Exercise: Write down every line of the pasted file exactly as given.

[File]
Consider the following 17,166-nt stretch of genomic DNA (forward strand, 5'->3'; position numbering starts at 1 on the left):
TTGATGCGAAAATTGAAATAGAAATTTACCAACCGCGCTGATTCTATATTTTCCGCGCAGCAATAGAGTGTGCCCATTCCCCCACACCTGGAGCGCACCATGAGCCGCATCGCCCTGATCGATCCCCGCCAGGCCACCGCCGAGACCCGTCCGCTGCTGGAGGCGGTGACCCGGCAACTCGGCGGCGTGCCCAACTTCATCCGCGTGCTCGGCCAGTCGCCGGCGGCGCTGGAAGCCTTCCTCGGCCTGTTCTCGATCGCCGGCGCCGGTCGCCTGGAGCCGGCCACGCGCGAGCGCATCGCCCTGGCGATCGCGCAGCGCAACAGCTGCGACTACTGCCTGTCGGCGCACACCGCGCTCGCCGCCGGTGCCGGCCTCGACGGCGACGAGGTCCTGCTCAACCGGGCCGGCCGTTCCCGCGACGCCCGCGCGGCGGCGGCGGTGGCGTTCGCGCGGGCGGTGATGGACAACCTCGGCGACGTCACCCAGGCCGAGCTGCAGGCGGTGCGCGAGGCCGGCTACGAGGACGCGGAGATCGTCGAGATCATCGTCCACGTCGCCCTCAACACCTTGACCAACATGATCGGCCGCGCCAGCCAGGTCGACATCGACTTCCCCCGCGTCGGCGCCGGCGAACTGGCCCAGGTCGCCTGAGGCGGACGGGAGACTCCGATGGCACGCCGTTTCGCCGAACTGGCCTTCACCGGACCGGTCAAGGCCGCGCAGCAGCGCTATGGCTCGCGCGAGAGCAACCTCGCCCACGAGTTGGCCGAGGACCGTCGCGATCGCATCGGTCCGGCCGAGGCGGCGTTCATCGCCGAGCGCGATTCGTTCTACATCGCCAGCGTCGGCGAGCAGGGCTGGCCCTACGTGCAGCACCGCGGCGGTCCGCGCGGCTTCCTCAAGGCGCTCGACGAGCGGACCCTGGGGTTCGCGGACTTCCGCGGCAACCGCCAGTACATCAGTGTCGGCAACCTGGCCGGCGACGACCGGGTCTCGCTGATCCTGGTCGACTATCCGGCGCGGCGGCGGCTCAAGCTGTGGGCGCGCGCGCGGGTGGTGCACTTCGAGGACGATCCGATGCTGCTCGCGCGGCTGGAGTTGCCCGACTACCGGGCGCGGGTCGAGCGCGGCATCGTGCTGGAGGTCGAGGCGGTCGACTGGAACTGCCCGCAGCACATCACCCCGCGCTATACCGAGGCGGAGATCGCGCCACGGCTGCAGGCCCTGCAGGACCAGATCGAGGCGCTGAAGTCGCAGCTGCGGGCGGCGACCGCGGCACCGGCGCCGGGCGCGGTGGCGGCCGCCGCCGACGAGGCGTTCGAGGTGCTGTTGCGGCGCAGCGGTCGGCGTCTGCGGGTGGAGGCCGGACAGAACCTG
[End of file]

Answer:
Consider the following 17,166-nt stretch of genomic DNA (forward strand, 5'->3'; position numbering starts at 1 on the left):
TTGATGCGAAAATTGAAATAGAAATTTACCAACCGCGCTGATTCTATATTTTCCGCGCAGCAATAGAGTGTGCCCATTCCCCCACACCTGGAGCGCACCATGAGCCGCATCGCCCTGATCGATCCCCGCCAGGCCACCGCCGAGACCCGTCCGCTGCTGGAGGCGGTGACCCGGCAACTCGGCGGCGTGCCCAACTTCATCCGCGTGCTCGGCCAGTCGCCGGCGGCGCTGGAAGCCTTCCTCGGCCTGTTCTCGATCGCCGGCGCCGGTCGCCTGGAGCCGGCCACGCGCGAGCGCATCGCCCTGGCGATCGCGCAGCGCAACAGCTGCGACTACTGCCTGTCGGCGCACACCGCGCTCGCCGCCGGTGCCGGCCTCGACGGCGACGAGGTCCTGCTCAACCGGGCCGGCCGTTCCCGCGACGCCCGCGCGGCGGCGGCGGTGGCGTTCGCGCGGGCGGTGATGGACAACCTCGGCGACGTCACCCAGGCCGAGCTGCAGGCGGTGCGCGAGGCCGGCTACGAGGACGCGGAGATCGTCGAGATCATCGTCCACGTCGCCCTCAACACCTTGACCAACATGATCGGCCGCGCCAGCCAGGTCGACATCGACTTCCCCCGCGTCGGCGCCGGCGAACTGGCCCAGGTCGCCTGAGGCGGACGGGAGACTCCGATGGCACGCCGTTTCGCCGAACTGGCCTTCACCGGACCGGTCAAGGCCGCGCAGCAGCGCTATGGCTCGCGCGAGAGCAACCTCGCCCACGAGTTGGCCGAGGACCGTCGCGATCGCATCGGTCCGGCCGAGGCGGCGTTCATCGCCGAGCGCGATTCGTTCTACATCGCCAGCGTCGGCGAGCAGGGCTGGCCCTACGTGCAGCACCGCGGCGGTCCGCGCGGCTTCCTCAAGGCGCTCGACGAGCGGACCCTGGGGTTCGCGGACTTCCGCGGCAACCGCCAGTACATCAGTGTCGGCAACCTGGCCGGCGACGACCGGGTCTCGCTGATCCTGGTCGACTATCCGGCGCGGCGGCGGCTCAAGCTGTGGGCGCGCGCGCGGGTGGTGCACTTCGAGGACGATCCGATGCTGCTCGCGCGGCTGGAGTTGCCCGACTACCGGGCGCGGGTCGAGCGCGGCATCGTGCTGGAGGTCGAGGCGGTCGACTGGAACTGCCCGCAGCACATCACCCCGCGCTATACCGAGGCGGAGATCGCGCCACGGCTGCAGGCCCTGCAGGACCAGATCGAGGCGCTGAAGTCGCAGCTGCGGGCGGCGACCGCGGCACCGGCGCCGGGCGCGGTGGCGGCCGCCGCCGACGAGGCGTTCGAGGTGCTGTTGCGGCGCAGCGGTCGGCGTCTGCGGGTGGAGGCCGGACAGAACCTG